After the commercials became a media sensation, Bob Dole’s wife, Elizabeth Dole, herself a future senator and a former Cabinet member in both the Reagan and Ford administrations, made the rounds of the talk shows and giddily joked about their renewed love life. It was OK; it was cool, back in the days before Rick Santorum, back when Republicans, men and women both, could appear to be happy about having sex. Personally I would have been happier if they just kept it to themselves, but, like that neighborhood couple smitten with their new kitten, they just couldn’t stop talking about it.
Three presidencies, two wars, one great recession and a succession of iPads later, we find ourselves in the midst of a presidential campaign in which sex and contraception might just overtake the economy and the deficit as the most talked about topics. It’s almost as if democratic campaign genius James Carville had infiltrated the GOP and started to script their campaigns.
Three weeks ago, Barack Obama was on the ropes for bungling his handling of the health care regulations regarding contraception, and now all the talk is of Rush Limbaugh calling a law student a slut for believing that her pill and Bob Dole’s pill should be covered on an equal basis. (Full disclosure: I have some sympathy for Rush, having recently been taken to task by a concerned reader for referring to the young woman who had sex with former Gov. Eliot Spitzer in exchange for $10,000 as a “whore” instead of a “prostitute.”)
I wonder what Rush Limbaugh would have had to say about Bob Dole taking Viagra? From what I know about the congressional health insurance packet, there’s a pretty good chance that the little blue pills were covered by you and me. And Liddy Dole was covered at the time of Bob’s commercial revelation, when she launched her own campaign for the presidency in 2000. And there’s more: At the time, the first couple of the Republican Party lived in Washington, D.C., at a hotel complex called—you couldn’t make this up—the Watergate.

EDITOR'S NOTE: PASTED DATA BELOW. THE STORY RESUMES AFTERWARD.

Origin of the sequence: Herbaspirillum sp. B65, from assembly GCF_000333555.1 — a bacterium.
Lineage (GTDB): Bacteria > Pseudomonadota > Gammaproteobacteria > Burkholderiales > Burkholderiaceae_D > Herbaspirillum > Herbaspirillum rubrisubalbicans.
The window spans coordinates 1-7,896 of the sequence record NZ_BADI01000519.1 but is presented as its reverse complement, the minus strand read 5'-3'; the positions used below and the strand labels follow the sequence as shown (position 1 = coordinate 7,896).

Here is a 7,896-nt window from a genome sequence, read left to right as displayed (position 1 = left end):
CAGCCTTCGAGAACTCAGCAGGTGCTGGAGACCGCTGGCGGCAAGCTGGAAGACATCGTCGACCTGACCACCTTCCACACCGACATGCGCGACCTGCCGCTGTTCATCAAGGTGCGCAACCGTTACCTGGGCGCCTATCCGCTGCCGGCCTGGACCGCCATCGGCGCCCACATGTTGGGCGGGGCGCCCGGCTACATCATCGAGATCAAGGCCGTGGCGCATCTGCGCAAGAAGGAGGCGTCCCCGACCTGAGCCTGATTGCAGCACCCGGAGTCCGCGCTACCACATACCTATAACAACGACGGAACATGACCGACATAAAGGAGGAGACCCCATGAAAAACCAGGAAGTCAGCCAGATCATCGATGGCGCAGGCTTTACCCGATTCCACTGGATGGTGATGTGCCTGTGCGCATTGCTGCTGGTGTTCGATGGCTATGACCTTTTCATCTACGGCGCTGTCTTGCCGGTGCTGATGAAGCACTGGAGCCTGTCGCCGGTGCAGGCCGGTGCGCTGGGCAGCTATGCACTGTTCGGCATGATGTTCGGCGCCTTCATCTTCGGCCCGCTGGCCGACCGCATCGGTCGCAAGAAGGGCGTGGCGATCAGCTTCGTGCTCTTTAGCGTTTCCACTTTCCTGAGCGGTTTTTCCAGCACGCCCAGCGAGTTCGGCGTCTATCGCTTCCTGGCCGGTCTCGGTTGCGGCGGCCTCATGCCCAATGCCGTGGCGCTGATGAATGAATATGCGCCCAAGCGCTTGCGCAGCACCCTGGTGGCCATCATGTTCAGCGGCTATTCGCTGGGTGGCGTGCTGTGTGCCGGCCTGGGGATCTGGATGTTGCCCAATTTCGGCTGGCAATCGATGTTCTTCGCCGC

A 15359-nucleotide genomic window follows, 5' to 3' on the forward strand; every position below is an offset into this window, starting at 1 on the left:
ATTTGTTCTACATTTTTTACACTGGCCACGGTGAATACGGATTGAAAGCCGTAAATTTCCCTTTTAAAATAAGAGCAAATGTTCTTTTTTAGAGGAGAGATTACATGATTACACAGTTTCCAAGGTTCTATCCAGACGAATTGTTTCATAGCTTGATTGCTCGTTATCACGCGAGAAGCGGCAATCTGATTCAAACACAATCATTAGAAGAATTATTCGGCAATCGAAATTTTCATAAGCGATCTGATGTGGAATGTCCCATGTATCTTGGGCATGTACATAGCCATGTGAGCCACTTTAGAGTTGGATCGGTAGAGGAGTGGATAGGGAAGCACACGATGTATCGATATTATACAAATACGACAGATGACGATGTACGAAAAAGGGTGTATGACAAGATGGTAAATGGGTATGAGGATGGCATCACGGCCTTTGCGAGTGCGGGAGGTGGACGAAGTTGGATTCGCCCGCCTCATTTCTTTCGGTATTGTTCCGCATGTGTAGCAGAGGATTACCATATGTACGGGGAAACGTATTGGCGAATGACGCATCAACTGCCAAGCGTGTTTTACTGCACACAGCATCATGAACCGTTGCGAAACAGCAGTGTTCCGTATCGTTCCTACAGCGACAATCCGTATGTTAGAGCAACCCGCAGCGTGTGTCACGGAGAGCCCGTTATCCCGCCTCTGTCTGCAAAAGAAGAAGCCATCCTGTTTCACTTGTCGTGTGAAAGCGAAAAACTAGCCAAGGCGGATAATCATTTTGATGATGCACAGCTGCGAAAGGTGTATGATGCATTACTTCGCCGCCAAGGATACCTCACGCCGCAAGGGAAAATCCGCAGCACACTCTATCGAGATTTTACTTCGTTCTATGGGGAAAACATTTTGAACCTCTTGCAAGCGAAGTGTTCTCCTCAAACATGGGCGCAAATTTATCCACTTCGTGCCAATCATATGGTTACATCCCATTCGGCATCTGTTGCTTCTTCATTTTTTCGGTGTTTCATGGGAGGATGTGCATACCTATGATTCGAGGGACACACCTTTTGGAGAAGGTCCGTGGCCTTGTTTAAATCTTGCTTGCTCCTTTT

Does that mean you and I were paying two Republican presidential candidates and prominent senators to have sex at the Watergate Hotel? I have no earthly idea what you would call that, but now that the cat is out of the bag, we’ll leave it up to Rush to figure out a name for the scandal.
One thing is for sure: Whatever term Rush picks, Mitt Romney is likely to say that he would have chosen different words. And that is what is oh-so-unsettling about this insane crusade that Limbaugh and Rick Santorum and others on the right have taken on. It’s not what Limbaugh has to say. His diatribe against Georgetown student Sandra Fluke was so outrageous that many of his commercial sponsors have jumped ship, and Santorum himself has described the talking head’s verbiage as “absurd.” It is the fact that Romney cannot bring himself to stand up and insist that Limbaugh cease and desist.
Here’s what Mitt Romney says: “I would have chosen other words.” OK, so you would choose different words—but you would say the same thing? The problem isn’t that Santorum is going to win. It’s that Romney, should he become the nominee, will be beholden to Santorum voters, a chunk of the electorate that thinks government is too big and intrusive, except when it comes to telling women what to do with their bodies.
Romney has already lost the dog lovers’ vote, thanks to Gail Collins of the New York Times, who can’t seem to touch a keyboard without reminding readers of Seamus, the Romney family dog who went on vacation to Canada strapped to the roof of one of their cars.
Now Romney appears to be campaigning to lose the women’s vote. Not
just women, but anyone who knows a woman, who loves a woman, who has a
daughter, or a sister, a mother. Come to think of it, he should lose the
votes of all men who like to have sex with women. Polls indicate that
sex is pretty popular among men. Men like, for example, Bob Dole.
Read Ed Griffin-Nolan’s award-winning commentary every week in the Syracuse New Times. You can reach him at email@example.com.